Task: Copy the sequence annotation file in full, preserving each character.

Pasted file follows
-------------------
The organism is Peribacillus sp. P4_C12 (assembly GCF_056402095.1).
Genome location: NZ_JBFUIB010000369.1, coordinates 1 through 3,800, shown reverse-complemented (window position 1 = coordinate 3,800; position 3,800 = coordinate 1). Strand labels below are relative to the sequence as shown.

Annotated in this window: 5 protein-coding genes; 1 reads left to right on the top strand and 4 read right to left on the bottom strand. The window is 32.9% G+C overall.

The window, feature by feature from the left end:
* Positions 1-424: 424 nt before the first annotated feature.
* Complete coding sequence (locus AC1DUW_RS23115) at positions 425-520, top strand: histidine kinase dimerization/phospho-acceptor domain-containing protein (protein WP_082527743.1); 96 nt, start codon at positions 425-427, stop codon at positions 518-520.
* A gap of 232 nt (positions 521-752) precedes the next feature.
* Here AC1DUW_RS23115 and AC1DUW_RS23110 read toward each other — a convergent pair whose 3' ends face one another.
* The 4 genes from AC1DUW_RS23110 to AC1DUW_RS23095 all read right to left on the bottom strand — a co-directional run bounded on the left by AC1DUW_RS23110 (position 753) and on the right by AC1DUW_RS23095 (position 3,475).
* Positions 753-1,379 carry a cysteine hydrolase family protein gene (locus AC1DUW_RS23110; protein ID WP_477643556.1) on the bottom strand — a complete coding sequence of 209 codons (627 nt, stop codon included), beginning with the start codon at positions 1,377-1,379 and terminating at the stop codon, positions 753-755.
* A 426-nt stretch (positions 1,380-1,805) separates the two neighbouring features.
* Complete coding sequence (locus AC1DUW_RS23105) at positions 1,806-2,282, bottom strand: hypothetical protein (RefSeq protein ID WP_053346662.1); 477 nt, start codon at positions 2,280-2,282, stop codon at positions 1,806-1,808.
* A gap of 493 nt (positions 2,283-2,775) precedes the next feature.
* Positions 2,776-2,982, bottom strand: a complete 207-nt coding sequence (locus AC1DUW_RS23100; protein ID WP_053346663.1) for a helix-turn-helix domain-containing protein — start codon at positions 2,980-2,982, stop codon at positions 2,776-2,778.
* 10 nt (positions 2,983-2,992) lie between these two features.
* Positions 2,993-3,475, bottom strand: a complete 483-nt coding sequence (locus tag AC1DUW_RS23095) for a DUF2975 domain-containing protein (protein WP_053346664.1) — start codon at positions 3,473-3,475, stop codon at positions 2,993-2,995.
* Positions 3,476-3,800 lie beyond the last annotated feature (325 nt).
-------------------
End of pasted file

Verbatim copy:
The organism is Peribacillus sp. P4_C12 (assembly GCF_056402095.1).
Genome location: NZ_JBFUIB010000369.1, coordinates 1 through 3,800, shown reverse-complemented (window position 1 = coordinate 3,800; position 3,800 = coordinate 1). Strand labels below are relative to the sequence as shown.

Annotated in this window: 5 protein-coding genes; 1 reads left to right on the top strand and 4 read right to left on the bottom strand. The window is 32.9% G+C overall.

The window, feature by feature from the left end:
* Positions 1-424: 424 nt before the first annotated feature.
* Complete coding sequence (locus AC1DUW_RS23115) at positions 425-520, top strand: histidine kinase dimerization/phospho-acceptor domain-containing protein (protein WP_082527743.1); 96 nt, start codon at positions 425-427, stop codon at positions 518-520.
* A gap of 232 nt (positions 521-752) precedes the next feature.
* Here AC1DUW_RS23115 and AC1DUW_RS23110 read toward each other — a convergent pair whose 3' ends face one another.
* The 4 genes from AC1DUW_RS23110 to AC1DUW_RS23095 all read right to left on the bottom strand — a co-directional run bounded on the left by AC1DUW_RS23110 (position 753) and on the right by AC1DUW_RS23095 (position 3,475).
* Positions 753-1,379 carry a cysteine hydrolase family protein gene (locus AC1DUW_RS23110; protein ID WP_477643556.1) on the bottom strand — a complete coding sequence of 209 codons (627 nt, stop codon included), beginning with the start codon at positions 1,377-1,379 and terminating at the stop codon, positions 753-755.
* A 426-nt stretch (positions 1,380-1,805) separates the two neighbouring features.
* Complete coding sequence (locus AC1DUW_RS23105) at positions 1,806-2,282, bottom strand: hypothetical protein (RefSeq protein ID WP_053346662.1); 477 nt, start codon at positions 2,280-2,282, stop codon at positions 1,806-1,808.
* A gap of 493 nt (positions 2,283-2,775) precedes the next feature.
* Positions 2,776-2,982, bottom strand: a complete 207-nt coding sequence (locus AC1DUW_RS23100; protein ID WP_053346663.1) for a helix-turn-helix domain-containing protein — start codon at positions 2,980-2,982, stop codon at positions 2,776-2,778.
* 10 nt (positions 2,983-2,992) lie between these two features.
* Positions 2,993-3,475, bottom strand: a complete 483-nt coding sequence (locus tag AC1DUW_RS23095) for a DUF2975 domain-containing protein (protein WP_053346664.1) — start codon at positions 3,473-3,475, stop codon at positions 2,993-2,995.
* Positions 3,476-3,800 lie beyond the last annotated feature (325 nt).